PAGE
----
SUBJECT RANK – Similarly to the general university rank, you may be influenced by how high your own subject is placed. Once again this is very easy to find – simply type it in on Google and the figures will pop right up.

TYPE -What type of university do you want to go to? One that is in the city? Near the coast? The town? A busy area that is full of nightlife? Or a more quiet setting? These are all necessary factors that you will need to consider in order to pick the universities that are suitable for you.

COST – How expensive is it to:

A) Live in that area

B) Travel home from that area (train ticket prices etc…)

C) Live in the accommodation – how much is the yearly rent and what does it cover – e.g does wifi? Heating? These are all essential things to find out and could very well play a part in your final decision.


And finally – The REALITY FACTOR:

Look at the universities entry requirements, can you achieve them? What are you predicted at A2? Is it similar to the entry requirements? What have you already achieved (AS level results)? Basically, be realistic. If you have achieved three C grades at AS, it’s probably not wise to apply to a university that is asking for A*s. You should apply to universities where you know you can meet their requirements. Personally, I would suggest applying to universities on or just a little above your AS level results and predictions. So say you got ABB at AS and are predicted A*AB, then apply to universities that require ABB, AAB and maybe AAA. Also remember to include universities with lower requirements – these can be useful as an insurance choice. So using the above example, this would be universities with entry requirements such as BBB or BBC.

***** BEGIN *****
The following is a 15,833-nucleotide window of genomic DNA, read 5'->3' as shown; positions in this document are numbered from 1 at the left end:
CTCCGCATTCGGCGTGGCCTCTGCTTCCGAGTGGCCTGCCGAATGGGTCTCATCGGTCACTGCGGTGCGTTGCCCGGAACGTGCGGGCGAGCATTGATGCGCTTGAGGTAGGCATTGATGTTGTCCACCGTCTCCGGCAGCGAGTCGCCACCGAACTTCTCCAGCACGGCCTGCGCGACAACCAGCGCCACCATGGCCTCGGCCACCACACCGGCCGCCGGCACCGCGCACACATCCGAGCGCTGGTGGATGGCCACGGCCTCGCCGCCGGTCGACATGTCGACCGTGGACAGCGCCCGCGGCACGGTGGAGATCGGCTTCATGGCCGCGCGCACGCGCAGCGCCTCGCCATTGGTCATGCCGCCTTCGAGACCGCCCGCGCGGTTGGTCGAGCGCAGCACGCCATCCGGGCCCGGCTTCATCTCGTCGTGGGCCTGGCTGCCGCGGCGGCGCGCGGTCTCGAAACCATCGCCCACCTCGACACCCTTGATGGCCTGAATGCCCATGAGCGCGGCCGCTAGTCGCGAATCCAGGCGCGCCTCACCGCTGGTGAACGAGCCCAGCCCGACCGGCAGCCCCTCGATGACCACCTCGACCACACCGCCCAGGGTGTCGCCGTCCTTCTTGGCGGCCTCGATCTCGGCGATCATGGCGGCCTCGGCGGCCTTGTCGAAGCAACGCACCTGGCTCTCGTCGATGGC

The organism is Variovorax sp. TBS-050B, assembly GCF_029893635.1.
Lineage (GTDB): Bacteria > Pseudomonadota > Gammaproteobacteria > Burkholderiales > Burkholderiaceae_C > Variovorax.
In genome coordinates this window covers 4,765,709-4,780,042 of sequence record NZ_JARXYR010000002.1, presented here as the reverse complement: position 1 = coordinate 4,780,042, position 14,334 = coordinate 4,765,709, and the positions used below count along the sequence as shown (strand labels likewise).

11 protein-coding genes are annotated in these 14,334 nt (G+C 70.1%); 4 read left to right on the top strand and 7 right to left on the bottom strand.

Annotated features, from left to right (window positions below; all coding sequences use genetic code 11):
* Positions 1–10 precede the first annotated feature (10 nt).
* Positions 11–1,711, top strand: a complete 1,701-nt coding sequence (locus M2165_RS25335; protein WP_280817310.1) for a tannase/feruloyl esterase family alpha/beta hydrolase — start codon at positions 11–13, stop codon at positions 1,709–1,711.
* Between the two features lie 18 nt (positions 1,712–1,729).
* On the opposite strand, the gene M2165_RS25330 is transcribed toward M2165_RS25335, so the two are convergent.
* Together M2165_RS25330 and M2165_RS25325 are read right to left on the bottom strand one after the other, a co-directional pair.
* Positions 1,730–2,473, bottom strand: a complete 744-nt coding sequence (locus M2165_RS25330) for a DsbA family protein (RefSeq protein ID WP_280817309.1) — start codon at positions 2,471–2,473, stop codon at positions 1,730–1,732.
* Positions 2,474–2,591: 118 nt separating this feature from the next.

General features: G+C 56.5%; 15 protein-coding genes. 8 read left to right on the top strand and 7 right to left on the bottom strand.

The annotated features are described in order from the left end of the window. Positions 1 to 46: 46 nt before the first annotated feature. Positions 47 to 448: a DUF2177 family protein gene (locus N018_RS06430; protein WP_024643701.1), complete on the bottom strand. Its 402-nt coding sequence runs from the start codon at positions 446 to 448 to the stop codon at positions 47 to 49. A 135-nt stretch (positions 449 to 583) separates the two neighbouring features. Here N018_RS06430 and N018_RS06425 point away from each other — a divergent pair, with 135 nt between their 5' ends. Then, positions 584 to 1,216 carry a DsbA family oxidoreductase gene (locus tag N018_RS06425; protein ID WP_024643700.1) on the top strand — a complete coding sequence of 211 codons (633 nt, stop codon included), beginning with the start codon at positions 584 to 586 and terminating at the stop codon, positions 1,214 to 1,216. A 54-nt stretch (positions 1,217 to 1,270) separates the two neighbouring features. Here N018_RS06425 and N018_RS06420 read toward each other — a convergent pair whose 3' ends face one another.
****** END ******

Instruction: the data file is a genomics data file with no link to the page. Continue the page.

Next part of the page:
Once the above factors have been applied your list should be well and truly narrowed down. You probably have around ten or so universities left, a tenth of what you originally started with! See – progress. Now here come the most important deciding factors for which will be your five, so take note and read on – we are close to reaching our goal.

OPEN DAYS – Attend as many as you can for the universities on your final list. Open days can be the ‘make or break’ of a university choice as they allow you to get the full picture of the place – you will be able to view accommodation, meet students and lecturers, attend various useful talks as well as touring the campus.

THE COURSE – I’ve left the most important factor until last. It’s what you are going to university for (hopefully!) – to study the subject you love in more depth. So you’ll need to find the right course for you – from institution to institution you will find great variation in a course. Remember, just because two universities offer a course with the same title it does not mean that they are identical courses! They will most likely have different modules, different structures, different teaching styles and different assessment methods. You’ll need to visit the universities’ websites, read their prospectuses and do some research to find out which course suits you the best. Once you’ve done that you’re likely to have your final five. (Yay!)


So, there it is. Tips that should make narrowing down universities and reaching your final choice a lot less complicated! Just remember – choosing a university is a very unique and personal decision; at the end of the day just choose what is best for you. So, go ahead and get picking – happy uni hunting!

Click to comment
To Top